Increasing Your Alcohol Free Nights: The Why and How

Weight Loss & Nutrition

About PJ

It’s a satisfying feeling to be part of a team that has such a positive impact on people’s lives. I graduated from Health and Sports Science in 2004 as an Exercise Physiologist. It’s my job at Ignite to do whatever I can to ensure our clients are using Ignite and getting the great results that everyone wants.
Time and time again we see that there are 2-3 changes a person can make that will lead to 80%-90% of their results and I believe for many people reducing or eliminating alcohol intake is one of those changes!
We’ve long heard about the benefits of having at least 2 alcohol free nights a week to help prevent liver disease and reduce our cumulative exposure to alcohol to help prevent cancers of the mouth, throat, breast and colon. But the benefits extend well beyond this.
I frequently recommend to Ignite clients that they try and aim for at least 4 alcohol free nights per week to really start to change their relationship with alcohol and start to develop and practice alternative unwinding techniques that in time are equally as relaxing but far more nourishing than reaching straight for a glass of wine or a beer.
Reducing your number of alcohol free nights is an excellent way to reduce your alcohol consumption and  it will help you achieve your goals irrespective of what they are, whether it’s fat loss, muscle gain, athletic performance, better energy, or just improved general health and feeling good. It does so by doing the following:
Less calories: Having a mineral water with a squirt of fresh lemon juice with dinner as opposed to a couple of glasses of wine is a significant reduction in calories, to the tune of 170 calories in 2 standard drinks worth of red wine! Multiply this as days become decades and it certainly adds up.
Less oxidation stress: Oxidative stress accelerates the aging process, so on alcohol free days, you can give your liver a break and minimise your exposure to those nasty, aging free radicals which are produced when alcohol is broken down in the liver. The scientifically minded can read up a bit more about that here.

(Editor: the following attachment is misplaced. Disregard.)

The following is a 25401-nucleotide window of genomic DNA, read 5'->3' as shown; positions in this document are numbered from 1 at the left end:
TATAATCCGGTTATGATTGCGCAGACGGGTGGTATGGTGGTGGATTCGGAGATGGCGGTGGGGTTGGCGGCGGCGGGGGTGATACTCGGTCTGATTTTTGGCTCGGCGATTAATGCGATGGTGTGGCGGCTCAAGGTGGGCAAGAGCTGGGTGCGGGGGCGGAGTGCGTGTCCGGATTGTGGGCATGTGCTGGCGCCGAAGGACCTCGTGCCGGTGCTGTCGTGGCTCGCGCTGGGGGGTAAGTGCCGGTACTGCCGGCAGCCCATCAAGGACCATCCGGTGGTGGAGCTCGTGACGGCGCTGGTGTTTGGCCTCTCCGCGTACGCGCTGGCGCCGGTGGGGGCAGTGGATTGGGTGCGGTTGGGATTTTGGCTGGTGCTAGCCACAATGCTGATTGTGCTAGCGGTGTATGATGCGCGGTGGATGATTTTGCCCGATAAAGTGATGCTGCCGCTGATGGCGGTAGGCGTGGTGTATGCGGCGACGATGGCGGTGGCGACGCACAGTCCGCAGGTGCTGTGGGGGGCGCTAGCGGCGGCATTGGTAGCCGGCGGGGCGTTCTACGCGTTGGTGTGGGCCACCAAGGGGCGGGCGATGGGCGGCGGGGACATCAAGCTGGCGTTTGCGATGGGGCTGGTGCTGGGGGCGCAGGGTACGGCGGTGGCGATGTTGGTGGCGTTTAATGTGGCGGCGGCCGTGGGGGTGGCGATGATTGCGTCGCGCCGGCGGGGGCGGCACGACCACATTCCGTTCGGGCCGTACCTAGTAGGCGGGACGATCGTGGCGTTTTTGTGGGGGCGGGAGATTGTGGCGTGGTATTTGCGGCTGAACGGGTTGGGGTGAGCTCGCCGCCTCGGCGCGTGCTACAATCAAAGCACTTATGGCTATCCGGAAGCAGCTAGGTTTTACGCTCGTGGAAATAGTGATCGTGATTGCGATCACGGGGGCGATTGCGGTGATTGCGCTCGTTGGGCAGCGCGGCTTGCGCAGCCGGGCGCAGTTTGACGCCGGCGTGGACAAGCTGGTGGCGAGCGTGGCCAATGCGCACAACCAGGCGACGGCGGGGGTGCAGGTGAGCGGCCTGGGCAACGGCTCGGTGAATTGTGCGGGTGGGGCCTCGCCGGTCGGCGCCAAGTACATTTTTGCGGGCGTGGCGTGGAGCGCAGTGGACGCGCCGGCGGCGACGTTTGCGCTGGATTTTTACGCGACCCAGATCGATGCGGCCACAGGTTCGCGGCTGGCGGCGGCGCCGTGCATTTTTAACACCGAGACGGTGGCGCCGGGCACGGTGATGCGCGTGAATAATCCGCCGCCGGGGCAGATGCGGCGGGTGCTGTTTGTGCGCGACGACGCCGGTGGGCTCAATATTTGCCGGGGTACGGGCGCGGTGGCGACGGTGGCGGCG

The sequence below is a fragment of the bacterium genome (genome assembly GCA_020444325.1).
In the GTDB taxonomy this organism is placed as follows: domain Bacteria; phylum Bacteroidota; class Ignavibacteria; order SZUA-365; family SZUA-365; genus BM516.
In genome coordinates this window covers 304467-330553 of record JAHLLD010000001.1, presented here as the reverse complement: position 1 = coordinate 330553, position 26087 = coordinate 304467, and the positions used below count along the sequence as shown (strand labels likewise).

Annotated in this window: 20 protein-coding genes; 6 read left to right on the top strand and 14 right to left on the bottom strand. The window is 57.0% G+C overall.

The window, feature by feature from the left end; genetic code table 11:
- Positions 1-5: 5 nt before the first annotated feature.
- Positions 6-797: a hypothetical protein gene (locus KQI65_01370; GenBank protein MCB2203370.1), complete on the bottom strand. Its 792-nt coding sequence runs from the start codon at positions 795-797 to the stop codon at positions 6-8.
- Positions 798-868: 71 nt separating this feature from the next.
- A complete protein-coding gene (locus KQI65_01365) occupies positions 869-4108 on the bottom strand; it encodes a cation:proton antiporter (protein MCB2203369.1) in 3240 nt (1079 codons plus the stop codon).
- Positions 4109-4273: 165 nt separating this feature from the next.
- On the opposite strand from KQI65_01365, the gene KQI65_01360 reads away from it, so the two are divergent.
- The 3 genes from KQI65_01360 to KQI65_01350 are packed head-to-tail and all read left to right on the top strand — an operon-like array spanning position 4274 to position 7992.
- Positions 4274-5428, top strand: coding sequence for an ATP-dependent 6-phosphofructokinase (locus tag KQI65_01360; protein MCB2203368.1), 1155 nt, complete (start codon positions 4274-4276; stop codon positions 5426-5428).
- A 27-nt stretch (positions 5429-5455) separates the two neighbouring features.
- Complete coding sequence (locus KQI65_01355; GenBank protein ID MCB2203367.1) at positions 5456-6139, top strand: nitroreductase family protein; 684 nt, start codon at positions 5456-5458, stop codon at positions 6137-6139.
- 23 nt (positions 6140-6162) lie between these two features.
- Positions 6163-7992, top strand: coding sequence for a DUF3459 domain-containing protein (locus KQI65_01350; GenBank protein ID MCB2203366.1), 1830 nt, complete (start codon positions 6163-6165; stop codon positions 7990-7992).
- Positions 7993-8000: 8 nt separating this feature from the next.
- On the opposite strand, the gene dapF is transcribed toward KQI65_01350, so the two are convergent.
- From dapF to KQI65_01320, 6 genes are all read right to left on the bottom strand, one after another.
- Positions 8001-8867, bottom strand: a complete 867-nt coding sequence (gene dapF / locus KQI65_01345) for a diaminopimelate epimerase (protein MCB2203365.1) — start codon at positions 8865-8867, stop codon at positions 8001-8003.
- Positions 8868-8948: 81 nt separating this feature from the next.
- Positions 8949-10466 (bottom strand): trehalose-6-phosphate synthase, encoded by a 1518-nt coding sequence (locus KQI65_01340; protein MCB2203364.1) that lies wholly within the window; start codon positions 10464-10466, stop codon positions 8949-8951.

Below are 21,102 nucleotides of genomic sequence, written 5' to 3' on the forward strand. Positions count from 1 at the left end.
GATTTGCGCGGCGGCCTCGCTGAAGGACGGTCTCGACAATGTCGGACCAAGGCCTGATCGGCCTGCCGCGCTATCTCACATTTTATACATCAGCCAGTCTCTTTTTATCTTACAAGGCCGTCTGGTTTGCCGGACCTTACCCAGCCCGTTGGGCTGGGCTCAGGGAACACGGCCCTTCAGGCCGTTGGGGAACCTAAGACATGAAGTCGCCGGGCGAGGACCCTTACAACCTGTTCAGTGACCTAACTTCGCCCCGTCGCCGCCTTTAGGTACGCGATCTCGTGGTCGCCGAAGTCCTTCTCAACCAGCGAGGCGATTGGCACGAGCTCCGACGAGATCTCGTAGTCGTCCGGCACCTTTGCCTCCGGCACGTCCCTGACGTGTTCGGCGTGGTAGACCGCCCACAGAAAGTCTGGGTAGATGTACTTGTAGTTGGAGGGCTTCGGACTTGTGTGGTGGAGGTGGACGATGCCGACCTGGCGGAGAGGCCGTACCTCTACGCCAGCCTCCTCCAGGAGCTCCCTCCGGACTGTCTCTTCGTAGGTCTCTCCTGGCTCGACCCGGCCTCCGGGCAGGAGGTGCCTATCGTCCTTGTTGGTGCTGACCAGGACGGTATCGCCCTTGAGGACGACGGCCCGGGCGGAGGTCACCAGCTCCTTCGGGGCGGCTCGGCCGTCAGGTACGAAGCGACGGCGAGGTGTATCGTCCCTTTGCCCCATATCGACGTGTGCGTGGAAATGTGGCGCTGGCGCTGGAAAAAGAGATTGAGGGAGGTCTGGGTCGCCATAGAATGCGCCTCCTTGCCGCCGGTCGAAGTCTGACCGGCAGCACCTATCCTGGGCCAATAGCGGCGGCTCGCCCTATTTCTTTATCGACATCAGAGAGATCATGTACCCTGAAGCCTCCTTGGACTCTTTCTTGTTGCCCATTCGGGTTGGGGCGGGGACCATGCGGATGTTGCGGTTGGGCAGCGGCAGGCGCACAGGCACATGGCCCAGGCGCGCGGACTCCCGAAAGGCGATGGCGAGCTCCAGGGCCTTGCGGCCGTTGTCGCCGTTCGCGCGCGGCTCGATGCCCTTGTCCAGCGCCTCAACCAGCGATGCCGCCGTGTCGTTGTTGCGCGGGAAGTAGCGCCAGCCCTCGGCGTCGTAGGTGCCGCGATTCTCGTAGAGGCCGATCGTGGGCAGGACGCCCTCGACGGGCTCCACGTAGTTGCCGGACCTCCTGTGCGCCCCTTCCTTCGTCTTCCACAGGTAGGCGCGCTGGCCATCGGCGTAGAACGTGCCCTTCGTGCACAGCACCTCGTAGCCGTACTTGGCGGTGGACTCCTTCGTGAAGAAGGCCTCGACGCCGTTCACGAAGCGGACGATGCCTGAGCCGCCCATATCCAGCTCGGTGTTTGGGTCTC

Better Sleep: Alcohol reduces the amount of time spent in REM sleep, our most restorative and rejuvinative part of the sleep cycle. Alcohol free nights will improve your sleep on these nights which has several positive knock on effects:
Better training and recovery: Better sleep means you adapt and recover better from your training sessions and helps you maintain good energy through the week and hit your desired number of workouts for the week, with a good mindset, energy and intensity!
Better stress management and cognition: Good sleep helps with your cognitive function, decision making and ability to deal with the unexpected and ultimately manage stress. Once stress levels are under control, the pull to an evening glass of wine to relax and unwind is drastically reduced……. and thus we’ve come full circle and are ready for another alcohol free night and all the benefits that come with it!
1) Decide to make it a priority and give yourself a target! i.e. 4 alcohol free nights per week. I like this number for people who are in the habit of drinking almost every day as it means that on more days than not you’ll be waking up after a great nights sleep, ready to take on whatever life has to thrown at you.
2) Get your partner on board. It’s pretty hard to hit your alcohol free nights if when you get home from a long day at work there’s a drink poured and waiting for you next to your dinner!
3) Recognise your triggers. There’s always patterns to our behaviors and understanding your habit is an important first step to changing it.  For many the trigger to drink alcohol is coming home from a long day at work, or social scenario’s, business lunches etc.
4)  Strategise solutions to your triggers and enjoy a range of alternative enriching and restorative ways to shutdown and relax in the evening. Some suggestions that have worked for me and others include going for a walk, reading a book, having a bath, getting a massage, listening to some music, playing an instrument, meditating, having a real, fully focused conversation with your partner or a friend, drawing or crafting, sitting on the deck and watching the world go by…. I’m sure there’s more and I’d love to hear what works for you!